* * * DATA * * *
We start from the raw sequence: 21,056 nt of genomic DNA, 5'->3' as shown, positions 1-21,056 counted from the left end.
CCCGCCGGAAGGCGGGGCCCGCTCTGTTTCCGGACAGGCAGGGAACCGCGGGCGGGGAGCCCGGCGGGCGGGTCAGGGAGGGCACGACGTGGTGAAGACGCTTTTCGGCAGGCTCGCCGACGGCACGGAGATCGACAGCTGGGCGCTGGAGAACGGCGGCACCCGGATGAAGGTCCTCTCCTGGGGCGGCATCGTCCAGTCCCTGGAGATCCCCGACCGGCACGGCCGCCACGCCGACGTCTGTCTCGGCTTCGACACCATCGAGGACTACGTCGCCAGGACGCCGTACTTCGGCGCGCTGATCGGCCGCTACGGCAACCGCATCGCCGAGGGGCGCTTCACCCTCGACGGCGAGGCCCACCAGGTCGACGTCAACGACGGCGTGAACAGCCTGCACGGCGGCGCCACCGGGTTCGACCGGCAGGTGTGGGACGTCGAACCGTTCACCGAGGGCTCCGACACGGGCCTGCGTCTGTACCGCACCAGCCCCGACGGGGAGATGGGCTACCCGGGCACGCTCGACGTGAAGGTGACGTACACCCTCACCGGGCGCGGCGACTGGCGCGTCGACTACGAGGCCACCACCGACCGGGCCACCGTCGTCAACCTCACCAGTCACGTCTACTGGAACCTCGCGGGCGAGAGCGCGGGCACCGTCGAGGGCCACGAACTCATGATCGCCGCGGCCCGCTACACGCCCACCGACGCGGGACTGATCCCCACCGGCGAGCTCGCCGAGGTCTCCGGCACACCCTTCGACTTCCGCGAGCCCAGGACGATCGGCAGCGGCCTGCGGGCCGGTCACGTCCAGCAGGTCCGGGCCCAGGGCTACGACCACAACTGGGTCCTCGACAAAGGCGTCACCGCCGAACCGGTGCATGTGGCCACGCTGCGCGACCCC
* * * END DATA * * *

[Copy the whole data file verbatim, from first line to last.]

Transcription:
We start from the raw sequence: 21,056 nt of genomic DNA, 5'->3' as shown, positions 1-21,056 counted from the left end.
CCCGCCGGAAGGCGGGGCCCGCTCTGTTTCCGGACAGGCAGGGAACCGCGGGCGGGGAGCCCGGCGGGCGGGTCAGGGAGGGCACGACGTGGTGAAGACGCTTTTCGGCAGGCTCGCCGACGGCACGGAGATCGACAGCTGGGCGCTGGAGAACGGCGGCACCCGGATGAAGGTCCTCTCCTGGGGCGGCATCGTCCAGTCCCTGGAGATCCCCGACCGGCACGGCCGCCACGCCGACGTCTGTCTCGGCTTCGACACCATCGAGGACTACGTCGCCAGGACGCCGTACTTCGGCGCGCTGATCGGCCGCTACGGCAACCGCATCGCCGAGGGGCGCTTCACCCTCGACGGCGAGGCCCACCAGGTCGACGTCAACGACGGCGTGAACAGCCTGCACGGCGGCGCCACCGGGTTCGACCGGCAGGTGTGGGACGTCGAACCGTTCACCGAGGGCTCCGACACGGGCCTGCGTCTGTACCGCACCAGCCCCGACGGGGAGATGGGCTACCCGGGCACGCTCGACGTGAAGGTGACGTACACCCTCACCGGGCGCGGCGACTGGCGCGTCGACTACGAGGCCACCACCGACCGGGCCACCGTCGTCAACCTCACCAGTCACGTCTACTGGAACCTCGCGGGCGAGAGCGCGGGCACCGTCGAGGGCCACGAACTCATGATCGCCGCGGCCCGCTACACGCCCACCGACGCGGGACTGATCCCCACCGGCGAGCTCGCCGAGGTCTCCGGCACACCCTTCGACTTCCGCGAGCCCAGGACGATCGGCAGCGGCCTGCGGGCCGGTCACGTCCAGCAGGTCCGGGCCCAGGGCTACGACCACAACTGGGTCCTCGACAAAGGCGTCACCGCCGAACCGGTGCATGTGGCCACGCTGCGCGACCCC